Here are two graphs. The first from very early in my career shows a parameter we called the “dynamic component” of gastrocnemius length. It plots the improvement in this after injection of botulinum toxin in children with cerebral palsy against the baseline score (Eames et al., 1999). I remember when Niall first showed me the graph. We’d captured a whole load of data on these kids and were wondering what to plot to make sense of it. This was the first suggestion and I can still remember Niall’s excitement when it came up with such a strong relationship.
At the other end of my career here’s another graph from a paper that has only just been published electronically in Gait and Posture (Rutz et al. 2013). Here is the improvement in Gait Profile Score (GPS, Baker et al., 2009) for children with cerebral palsy plotted against baseline score (with GMFCS II and III children plotted separately). Again there is a strong correlation. (There are some statistical issues in plotting data this way which might lead to exaggeration of the correlation when measurement error is substantial but I’ve gone to some lengths in the recent paper to show that this is unlikely.)
When you think about it though the relationship is actually quite unremarkable. What both studies are showing is that kids with the most severe problems to start with are the most likely to show improvements. To a certain extent this is common sense – if two kids both improve by 30% then the child with the biggest problem to start with will show the biggest change in absolute units.
What interests me though is that if we only look at the average changes in each group we will reach the conclusion that the group as a whole have improved. If we are not careful we might conclude that all the group has improved. Thissimply isn’t the case. The full truth is that the kids who have the biggest problems have improved a lot those with milder problems haven’t improved very much (in absolute terms).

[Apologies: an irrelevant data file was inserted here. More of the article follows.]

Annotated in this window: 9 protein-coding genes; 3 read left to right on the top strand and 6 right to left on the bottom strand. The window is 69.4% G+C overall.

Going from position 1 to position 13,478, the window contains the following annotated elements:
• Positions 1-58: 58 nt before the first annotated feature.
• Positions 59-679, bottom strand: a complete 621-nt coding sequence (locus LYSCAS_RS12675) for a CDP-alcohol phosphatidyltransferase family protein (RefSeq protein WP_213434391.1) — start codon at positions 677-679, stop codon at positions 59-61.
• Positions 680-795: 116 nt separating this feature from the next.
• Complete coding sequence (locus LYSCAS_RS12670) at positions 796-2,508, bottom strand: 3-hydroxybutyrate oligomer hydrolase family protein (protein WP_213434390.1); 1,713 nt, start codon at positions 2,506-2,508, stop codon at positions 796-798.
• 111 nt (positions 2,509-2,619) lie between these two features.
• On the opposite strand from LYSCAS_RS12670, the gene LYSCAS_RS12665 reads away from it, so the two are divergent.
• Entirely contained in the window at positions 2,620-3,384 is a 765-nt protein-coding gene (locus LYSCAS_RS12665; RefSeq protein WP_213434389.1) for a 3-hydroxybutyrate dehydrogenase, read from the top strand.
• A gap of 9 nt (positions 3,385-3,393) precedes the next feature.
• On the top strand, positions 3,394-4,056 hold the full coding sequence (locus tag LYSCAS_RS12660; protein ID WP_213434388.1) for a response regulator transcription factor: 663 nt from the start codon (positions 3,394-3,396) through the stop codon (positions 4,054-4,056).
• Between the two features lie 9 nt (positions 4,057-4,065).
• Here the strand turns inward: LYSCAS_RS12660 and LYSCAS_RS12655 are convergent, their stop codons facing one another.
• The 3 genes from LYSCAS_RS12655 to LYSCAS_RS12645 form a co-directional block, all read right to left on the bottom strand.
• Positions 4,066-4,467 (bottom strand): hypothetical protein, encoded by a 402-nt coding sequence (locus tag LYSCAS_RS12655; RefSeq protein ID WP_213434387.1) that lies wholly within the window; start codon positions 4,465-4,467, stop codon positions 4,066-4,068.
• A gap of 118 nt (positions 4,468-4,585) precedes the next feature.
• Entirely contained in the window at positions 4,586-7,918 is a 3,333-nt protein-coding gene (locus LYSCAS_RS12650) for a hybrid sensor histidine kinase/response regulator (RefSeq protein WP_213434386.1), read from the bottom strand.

The Botulinum toxin study became the basis for an industry sponsored randomised controlled trial (Baker et al. , 2002). In that trial although we included baseline readings as a covariate in the statistical analysis but we only ever reported group results. That is still probably the most rigorous trials of lower limb injection of Botulinum Toxin in the literature. The message that almost everyone has taken out of that study from the data we presented is that kids with spastic diplegia will benefit form Botulinum toxin. Had we presented the data more carefully the conclusion should have been that the more severely affected kids will benefit from Botulinum Toxin big time, but that the milder kids may not benefit at all.
As it stands the paper is really convenient for the company because it suggests that a wider group of kids will benefit from an expensive drug than is actually the case. Given that bigger responses to treatment in more severely affected people is likely in almost all conditions that affect people across a range of severity I suspect that a similar phenomena spread across almost all of . I wonder how much profit the drug companies are making as a consequence?
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Baker, R., Jasinski, M., Maciag-Tymecka, I., Michalowska-Mrozek, J., Bonikowski, M., Carr, L., . . . Cosgrove, A. (2002). Botulinum toxin treatment of spasticity in diplegic cerebral palsy: a randomized, double-blind, placebo-controlled, dose-ranging study. Dev Med Child Neurol, 44(10), 666-675.
Baker, R., McGinley, J. L., Schwartz, M. H., Beynon, S., Rozumalski, A., Graham, H. K., & Tirosh, O. (2009). The gait profile score and movement analysis profile. Gait Posture, 30(3), 265-269.
Eames, N. W. A., Baker, R., Hill, N., Graham, K., Taylor, T., & Cosgrove, A. (1999). The effect of botulinum toxin A on gastrocnemius length: magnitude and duration of response. Dev Med Child Neurol, 41(4), 226-232.
Rutz, E., Donath, S., Tirosh, O., Graham, H.K., Baker, R. (2003). Explaining the variability improvements in gait quality as a result of single event multi-level surgery in cerebral palsy. Gait Posture, published on-line http://dx.doi.org/10.1016/j.gaitpost.2013.01.014